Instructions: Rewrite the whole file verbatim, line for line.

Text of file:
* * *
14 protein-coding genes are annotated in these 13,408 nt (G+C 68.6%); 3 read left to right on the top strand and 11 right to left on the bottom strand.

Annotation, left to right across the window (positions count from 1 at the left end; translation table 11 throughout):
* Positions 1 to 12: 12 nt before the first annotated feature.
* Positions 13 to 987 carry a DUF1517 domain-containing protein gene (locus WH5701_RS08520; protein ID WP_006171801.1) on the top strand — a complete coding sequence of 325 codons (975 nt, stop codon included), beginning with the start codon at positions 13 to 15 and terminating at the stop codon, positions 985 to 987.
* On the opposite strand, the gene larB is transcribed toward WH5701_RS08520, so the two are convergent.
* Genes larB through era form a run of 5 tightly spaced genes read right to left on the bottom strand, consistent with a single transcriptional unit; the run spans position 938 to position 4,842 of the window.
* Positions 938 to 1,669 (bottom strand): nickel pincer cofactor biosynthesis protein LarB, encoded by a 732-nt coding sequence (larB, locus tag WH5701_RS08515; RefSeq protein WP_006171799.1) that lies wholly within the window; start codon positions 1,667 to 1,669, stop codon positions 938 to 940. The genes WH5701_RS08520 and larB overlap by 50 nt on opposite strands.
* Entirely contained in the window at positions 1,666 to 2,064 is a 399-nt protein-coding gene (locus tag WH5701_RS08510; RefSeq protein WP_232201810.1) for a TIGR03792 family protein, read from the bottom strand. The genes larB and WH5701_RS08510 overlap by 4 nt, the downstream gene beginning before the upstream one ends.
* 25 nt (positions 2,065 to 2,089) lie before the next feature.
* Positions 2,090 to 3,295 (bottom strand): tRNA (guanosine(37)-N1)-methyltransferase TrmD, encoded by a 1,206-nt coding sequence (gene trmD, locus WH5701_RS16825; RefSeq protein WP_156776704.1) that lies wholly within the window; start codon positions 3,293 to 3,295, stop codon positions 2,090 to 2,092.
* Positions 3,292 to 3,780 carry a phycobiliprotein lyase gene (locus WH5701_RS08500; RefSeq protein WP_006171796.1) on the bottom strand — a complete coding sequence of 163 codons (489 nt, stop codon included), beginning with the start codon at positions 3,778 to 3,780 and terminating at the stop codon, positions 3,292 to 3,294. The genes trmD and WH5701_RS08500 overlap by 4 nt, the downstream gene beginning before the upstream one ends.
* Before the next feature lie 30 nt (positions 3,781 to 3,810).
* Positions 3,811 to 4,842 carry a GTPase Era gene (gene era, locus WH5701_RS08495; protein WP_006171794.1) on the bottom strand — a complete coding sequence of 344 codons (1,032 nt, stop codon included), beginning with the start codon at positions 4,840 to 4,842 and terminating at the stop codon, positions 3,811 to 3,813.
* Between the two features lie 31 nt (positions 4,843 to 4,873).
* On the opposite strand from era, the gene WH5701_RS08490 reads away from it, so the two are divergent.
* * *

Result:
14 protein-coding genes are annotated in these 13,408 nt (G+C 68.6%); 3 read left to right on the top strand and 11 right to left on the bottom strand.

Annotation, left to right across the window (positions count from 1 at the left end; translation table 11 throughout):
* Positions 1 to 12: 12 nt before the first annotated feature.
* Positions 13 to 987 carry a DUF1517 domain-containing protein gene (locus WH5701_RS08520; protein ID WP_006171801.1) on the top strand — a complete coding sequence of 325 codons (975 nt, stop codon included), beginning with the start codon at positions 13 to 15 and terminating at the stop codon, positions 985 to 987.
* On the opposite strand, the gene larB is transcribed toward WH5701_RS08520, so the two are convergent.
* Genes larB through era form a run of 5 tightly spaced genes read right to left on the bottom strand, consistent with a single transcriptional unit; the run spans position 938 to position 4,842 of the window.
* Positions 938 to 1,669 (bottom strand): nickel pincer cofactor biosynthesis protein LarB, encoded by a 732-nt coding sequence (larB, locus tag WH5701_RS08515; RefSeq protein WP_006171799.1) that lies wholly within the window; start codon positions 1,667 to 1,669, stop codon positions 938 to 940. The genes WH5701_RS08520 and larB overlap by 50 nt on opposite strands.
* Entirely contained in the window at positions 1,666 to 2,064 is a 399-nt protein-coding gene (locus tag WH5701_RS08510; RefSeq protein WP_232201810.1) for a TIGR03792 family protein, read from the bottom strand. The genes larB and WH5701_RS08510 overlap by 4 nt, the downstream gene beginning before the upstream one ends.
* 25 nt (positions 2,065 to 2,089) lie before the next feature.
* Positions 2,090 to 3,295 (bottom strand): tRNA (guanosine(37)-N1)-methyltransferase TrmD, encoded by a 1,206-nt coding sequence (gene trmD, locus WH5701_RS16825; RefSeq protein WP_156776704.1) that lies wholly within the window; start codon positions 3,293 to 3,295, stop codon positions 2,090 to 2,092.
* Positions 3,292 to 3,780 carry a phycobiliprotein lyase gene (locus WH5701_RS08500; RefSeq protein WP_006171796.1) on the bottom strand — a complete coding sequence of 163 codons (489 nt, stop codon included), beginning with the start codon at positions 3,778 to 3,780 and terminating at the stop codon, positions 3,292 to 3,294. The genes trmD and WH5701_RS08500 overlap by 4 nt, the downstream gene beginning before the upstream one ends.
* Before the next feature lie 30 nt (positions 3,781 to 3,810).
* Positions 3,811 to 4,842 carry a GTPase Era gene (gene era, locus WH5701_RS08495; protein WP_006171794.1) on the bottom strand — a complete coding sequence of 344 codons (1,032 nt, stop codon included), beginning with the start codon at positions 4,840 to 4,842 and terminating at the stop codon, positions 3,811 to 3,813.
* Between the two features lie 31 nt (positions 4,843 to 4,873).
* On the opposite strand from era, the gene WH5701_RS08490 reads away from it, so the two are divergent.